National Environmental Policy Act
As concern for environmental problems grew during the 1960s, the need for better project planning to prevent environmental degradation became obvious. Too many projects (e.g., dams, power plants, highways) had been built without regard for their negative impacts on water quality, soil erosion, aquatic and terrestrial habitat , or negative economic and social impacts on nearby communities. Many of these projects caused irreversible harm to the environment . Congress recognized that federal projects were
The National Environmental Policy Act (NEPA) of 1969 requires all federal agencies to use an interdisciplinary approach in their project planning and decision-making. Because federal agencies had no history or desire to work together on projects, tried to protect their "turf," and did not want the expense of the environmental impact assessment process to affect their budgets, they initially fought with Congress to prevent NEPA from being enacted. But since that time, every federal agency has developed a set of NEPA guidelines for its personnel to follow.
NEPA Components and Requirements
The National Environmental Policy Act has several major requirements. First, it provides a comprehensive approach to environmental protection by requiring that federally funded or federally permitted projects must perform environmental impact assessments and write an environmental impact statement (EIS) if that project would have a potentially significant environmental impact. An environmental assessment (EA) is conducted to determine whether impacts are potentially significant.
The EIS must describe:
- The proposed action;
- Various environmental impacts of the proposed action;
- Unavoidable adverse environmental effects of the action;
- Alternatives (and their negative impacts) to the proposed action; and
- Long-term environmental damages.
Alternatives often give decisionmakers methods to mitigate some negative project impacts or carry out actions entirely different than those originally planned. For example, the city of Denver, Colorado proposed the Two Forks Dam to obtain additional water supplies. In 1989, the U.S. Environmental Protection Agency denied approval when one EIS alternative suggested making Denver meter all buildings and houses in order to stop wasting the water it already had.
Research for environmental impact assessments is done in categories such as: land use and development; social and economic effects; relocations and neighborhood effects; noise; traffic; transportation; environmental health and public safety; historical and archaeological resources; visual resources; air quality; water resources (including wetlands ); wildlife and aquatic species and their habitats; floodplains; and coastal areas. Because of its complexity and comprehensive nature, the research is expensive. EISs for large projects typically cost tens of millions of dollars and take years to complete.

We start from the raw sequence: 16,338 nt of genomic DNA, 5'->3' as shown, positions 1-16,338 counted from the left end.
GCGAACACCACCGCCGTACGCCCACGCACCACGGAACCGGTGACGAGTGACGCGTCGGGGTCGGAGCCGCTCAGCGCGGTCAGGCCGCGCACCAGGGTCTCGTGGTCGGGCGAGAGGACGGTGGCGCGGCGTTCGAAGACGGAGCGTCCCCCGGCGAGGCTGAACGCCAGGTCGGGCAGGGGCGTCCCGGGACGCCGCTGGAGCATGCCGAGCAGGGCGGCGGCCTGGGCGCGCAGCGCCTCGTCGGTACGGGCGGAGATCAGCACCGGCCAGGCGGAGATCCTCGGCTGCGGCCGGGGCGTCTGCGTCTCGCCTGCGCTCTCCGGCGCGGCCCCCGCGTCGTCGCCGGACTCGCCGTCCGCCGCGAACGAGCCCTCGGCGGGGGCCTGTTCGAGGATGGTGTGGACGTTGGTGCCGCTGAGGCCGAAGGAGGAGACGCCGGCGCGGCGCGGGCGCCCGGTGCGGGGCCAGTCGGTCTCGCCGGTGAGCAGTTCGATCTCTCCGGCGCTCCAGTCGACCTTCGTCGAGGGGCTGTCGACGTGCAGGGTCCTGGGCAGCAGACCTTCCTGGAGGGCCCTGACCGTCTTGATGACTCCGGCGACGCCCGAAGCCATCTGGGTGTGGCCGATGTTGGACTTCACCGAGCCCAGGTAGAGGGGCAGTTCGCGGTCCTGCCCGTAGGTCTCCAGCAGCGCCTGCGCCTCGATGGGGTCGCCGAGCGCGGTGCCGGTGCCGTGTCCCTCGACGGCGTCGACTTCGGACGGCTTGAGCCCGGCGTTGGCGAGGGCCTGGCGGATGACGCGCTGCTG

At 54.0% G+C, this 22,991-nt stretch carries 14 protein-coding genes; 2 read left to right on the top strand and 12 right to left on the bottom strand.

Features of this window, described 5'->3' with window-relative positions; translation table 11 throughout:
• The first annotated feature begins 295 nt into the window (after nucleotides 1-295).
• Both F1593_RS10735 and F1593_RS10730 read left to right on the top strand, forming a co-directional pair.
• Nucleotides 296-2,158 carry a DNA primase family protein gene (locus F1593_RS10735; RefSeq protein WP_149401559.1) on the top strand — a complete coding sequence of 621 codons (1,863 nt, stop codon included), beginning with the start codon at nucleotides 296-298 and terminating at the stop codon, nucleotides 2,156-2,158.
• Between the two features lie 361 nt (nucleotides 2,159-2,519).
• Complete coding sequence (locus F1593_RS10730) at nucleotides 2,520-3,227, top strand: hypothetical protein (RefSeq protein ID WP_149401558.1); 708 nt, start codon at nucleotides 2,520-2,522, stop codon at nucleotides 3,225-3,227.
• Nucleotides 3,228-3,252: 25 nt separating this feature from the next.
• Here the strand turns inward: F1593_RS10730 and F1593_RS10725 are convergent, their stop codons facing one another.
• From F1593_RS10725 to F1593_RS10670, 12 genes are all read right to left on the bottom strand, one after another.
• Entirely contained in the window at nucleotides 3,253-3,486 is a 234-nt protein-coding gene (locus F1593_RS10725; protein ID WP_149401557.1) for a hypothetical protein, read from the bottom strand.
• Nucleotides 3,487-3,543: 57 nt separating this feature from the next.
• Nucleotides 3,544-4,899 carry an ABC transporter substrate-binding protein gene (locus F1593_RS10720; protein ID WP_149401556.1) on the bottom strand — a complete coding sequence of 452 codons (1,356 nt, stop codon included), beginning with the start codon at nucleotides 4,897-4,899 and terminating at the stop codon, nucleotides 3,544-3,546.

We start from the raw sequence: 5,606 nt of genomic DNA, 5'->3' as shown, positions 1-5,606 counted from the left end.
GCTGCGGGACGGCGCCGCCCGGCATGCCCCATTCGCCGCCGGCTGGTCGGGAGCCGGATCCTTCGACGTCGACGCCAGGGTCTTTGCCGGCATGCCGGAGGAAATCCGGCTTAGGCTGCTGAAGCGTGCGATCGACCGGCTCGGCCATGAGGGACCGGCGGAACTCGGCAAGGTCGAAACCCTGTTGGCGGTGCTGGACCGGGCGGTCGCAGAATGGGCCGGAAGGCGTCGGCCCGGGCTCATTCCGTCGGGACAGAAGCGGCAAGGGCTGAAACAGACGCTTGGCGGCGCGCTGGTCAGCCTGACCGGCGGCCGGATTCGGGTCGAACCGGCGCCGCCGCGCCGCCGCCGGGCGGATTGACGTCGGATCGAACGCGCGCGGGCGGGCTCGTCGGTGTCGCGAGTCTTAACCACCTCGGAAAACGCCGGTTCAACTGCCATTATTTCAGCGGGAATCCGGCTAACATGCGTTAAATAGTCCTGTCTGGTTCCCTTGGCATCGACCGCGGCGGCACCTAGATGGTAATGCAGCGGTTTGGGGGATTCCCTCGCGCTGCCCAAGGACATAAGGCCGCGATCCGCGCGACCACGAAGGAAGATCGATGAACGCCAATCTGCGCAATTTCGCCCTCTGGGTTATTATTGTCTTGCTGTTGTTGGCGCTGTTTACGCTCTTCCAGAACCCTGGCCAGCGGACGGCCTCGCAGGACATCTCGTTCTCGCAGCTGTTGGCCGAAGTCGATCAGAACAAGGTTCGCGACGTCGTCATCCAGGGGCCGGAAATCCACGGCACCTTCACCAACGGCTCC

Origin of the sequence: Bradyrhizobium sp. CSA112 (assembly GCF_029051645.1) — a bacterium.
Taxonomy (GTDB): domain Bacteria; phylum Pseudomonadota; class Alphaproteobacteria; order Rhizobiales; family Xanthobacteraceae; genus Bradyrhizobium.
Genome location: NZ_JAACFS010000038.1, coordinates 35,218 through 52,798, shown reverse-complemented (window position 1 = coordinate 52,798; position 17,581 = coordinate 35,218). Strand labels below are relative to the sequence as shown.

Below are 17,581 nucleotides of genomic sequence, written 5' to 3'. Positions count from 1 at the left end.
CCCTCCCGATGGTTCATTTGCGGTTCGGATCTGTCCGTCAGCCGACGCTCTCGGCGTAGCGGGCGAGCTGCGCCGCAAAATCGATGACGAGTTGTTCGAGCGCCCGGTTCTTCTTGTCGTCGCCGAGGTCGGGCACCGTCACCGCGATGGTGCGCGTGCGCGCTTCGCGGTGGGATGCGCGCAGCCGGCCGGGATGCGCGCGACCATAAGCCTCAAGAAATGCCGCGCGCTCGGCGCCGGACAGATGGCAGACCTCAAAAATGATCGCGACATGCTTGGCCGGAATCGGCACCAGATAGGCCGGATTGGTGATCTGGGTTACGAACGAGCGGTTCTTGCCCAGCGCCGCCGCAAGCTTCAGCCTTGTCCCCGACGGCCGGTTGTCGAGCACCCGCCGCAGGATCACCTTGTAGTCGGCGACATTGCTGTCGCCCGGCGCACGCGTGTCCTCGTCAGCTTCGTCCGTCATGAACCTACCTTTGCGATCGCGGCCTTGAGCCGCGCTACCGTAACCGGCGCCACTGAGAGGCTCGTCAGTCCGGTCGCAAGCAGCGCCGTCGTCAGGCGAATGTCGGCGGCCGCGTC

To ensure public participation, the public is notified when the draft EIS (DEIS) is published; all notices regarding NEPA processes are published in the Federal Register. The public and special interest groups typically have 45 to 60 days to read and comment on it, either in writing or at public hearings. Federal agencies must incorporate public comment into the final EIS (FEIS). The FEIS states which of the alternatives has been chosen for implementation, and the justifications for selecting that alternative over the others.
NEPA is important to water resources management because the assessment done for the water resources portion of an EIS helps decisionmakers balance the numerous and complex variables when considering a project. They must take into account how their project can have a ripple effect on water resources, wildlife, habitat, and local communities. An EIS helps illustrate that water resources must be managed not only for immediate human uses, but for long-term ecosystem sustainability. For example, a recent controversy over how to manage the Missouri River is pitting the interests of upstream recreational economies and their necessary habitat preservation with downstream economic interests of barge traffic and flood control.
Laurel E. Phoenix
Marriott, Betty Bowers. Environmental Impact Assessment: A Practical Guide. New York: McGraw-Hill, 1997.
Reimold, Robert J. Watershed Management: Practice, Policies, and Coordination. New York: McGraw Hill, 1998.
Rogers, Peter. America's Water: Federal Roles and Responsibilities. Cambridge, MA: MIT Press, 1993.
Council on Environmental Quality. <http://www.whitehouse.gov/ceq/> .
Federal Register. U.S. Government Printing Office. <http://www.access.gpo.gov/su_docs/aces/aces140.html> .
U.S. Government's NEPAnet. <http://ceq.eh.doe.gov/nepa/nepanet.htm> .
COUNCIL ON ENVIRONMENTAL QUALITY
The National Environmental Policy Act (NEPA) created the Council on Environmental Quality and placed it in the Executive Office of the President. The council oversees implementation of NEPA, advises the president on environmental issues, and writes an annual report evaluating national environmental conditions and trends, and regulatory adequacy to protect the environment.